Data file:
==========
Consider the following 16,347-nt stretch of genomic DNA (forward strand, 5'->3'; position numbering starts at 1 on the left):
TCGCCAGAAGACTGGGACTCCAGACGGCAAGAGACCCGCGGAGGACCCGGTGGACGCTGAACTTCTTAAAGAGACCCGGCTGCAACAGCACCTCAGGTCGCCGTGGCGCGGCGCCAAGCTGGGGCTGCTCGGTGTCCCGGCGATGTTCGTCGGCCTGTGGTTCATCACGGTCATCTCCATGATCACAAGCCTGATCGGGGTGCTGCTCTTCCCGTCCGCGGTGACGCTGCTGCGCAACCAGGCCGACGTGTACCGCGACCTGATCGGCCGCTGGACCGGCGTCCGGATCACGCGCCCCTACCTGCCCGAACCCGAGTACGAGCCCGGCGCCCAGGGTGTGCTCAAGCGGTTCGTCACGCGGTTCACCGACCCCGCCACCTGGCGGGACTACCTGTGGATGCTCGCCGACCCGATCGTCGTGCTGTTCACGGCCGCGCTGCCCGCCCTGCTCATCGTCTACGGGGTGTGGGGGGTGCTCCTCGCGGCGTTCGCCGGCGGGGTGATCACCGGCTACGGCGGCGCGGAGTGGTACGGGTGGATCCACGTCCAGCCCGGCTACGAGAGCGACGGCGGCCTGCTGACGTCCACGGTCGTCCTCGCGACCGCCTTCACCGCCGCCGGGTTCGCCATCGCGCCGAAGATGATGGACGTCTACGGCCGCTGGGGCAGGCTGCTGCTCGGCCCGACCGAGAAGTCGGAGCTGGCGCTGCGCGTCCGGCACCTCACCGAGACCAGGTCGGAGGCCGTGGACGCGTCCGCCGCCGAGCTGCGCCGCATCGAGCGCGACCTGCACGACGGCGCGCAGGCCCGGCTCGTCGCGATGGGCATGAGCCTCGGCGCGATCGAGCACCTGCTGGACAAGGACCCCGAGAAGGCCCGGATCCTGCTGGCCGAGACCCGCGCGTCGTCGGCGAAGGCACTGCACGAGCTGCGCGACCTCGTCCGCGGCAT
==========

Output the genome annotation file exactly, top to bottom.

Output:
Consider the following 16,347-nt stretch of genomic DNA (forward strand, 5'->3'; position numbering starts at 1 on the left):
TCGCCAGAAGACTGGGACTCCAGACGGCAAGAGACCCGCGGAGGACCCGGTGGACGCTGAACTTCTTAAAGAGACCCGGCTGCAACAGCACCTCAGGTCGCCGTGGCGCGGCGCCAAGCTGGGGCTGCTCGGTGTCCCGGCGATGTTCGTCGGCCTGTGGTTCATCACGGTCATCTCCATGATCACAAGCCTGATCGGGGTGCTGCTCTTCCCGTCCGCGGTGACGCTGCTGCGCAACCAGGCCGACGTGTACCGCGACCTGATCGGCCGCTGGACCGGCGTCCGGATCACGCGCCCCTACCTGCCCGAACCCGAGTACGAGCCCGGCGCCCAGGGTGTGCTCAAGCGGTTCGTCACGCGGTTCACCGACCCCGCCACCTGGCGGGACTACCTGTGGATGCTCGCCGACCCGATCGTCGTGCTGTTCACGGCCGCGCTGCCCGCCCTGCTCATCGTCTACGGGGTGTGGGGGGTGCTCCTCGCGGCGTTCGCCGGCGGGGTGATCACCGGCTACGGCGGCGCGGAGTGGTACGGGTGGATCCACGTCCAGCCCGGCTACGAGAGCGACGGCGGCCTGCTGACGTCCACGGTCGTCCTCGCGACCGCCTTCACCGCCGCCGGGTTCGCCATCGCGCCGAAGATGATGGACGTCTACGGCCGCTGGGGCAGGCTGCTGCTCGGCCCGACCGAGAAGTCGGAGCTGGCGCTGCGCGTCCGGCACCTCACCGAGACCAGGTCGGAGGCCGTGGACGCGTCCGCCGCCGAGCTGCGCCGCATCGAGCGCGACCTGCACGACGGCGCGCAGGCCCGGCTCGTCGCGATGGGCATGAGCCTCGGCGCGATCGAGCACCTGCTGGACAAGGACCCCGAGAAGGCCCGGATCCTGCTGGCCGAGACCCGCGCGTCGTCGGCGAAGGCACTGCACGAGCTGCGCGACCTCGTCCGCGGCAT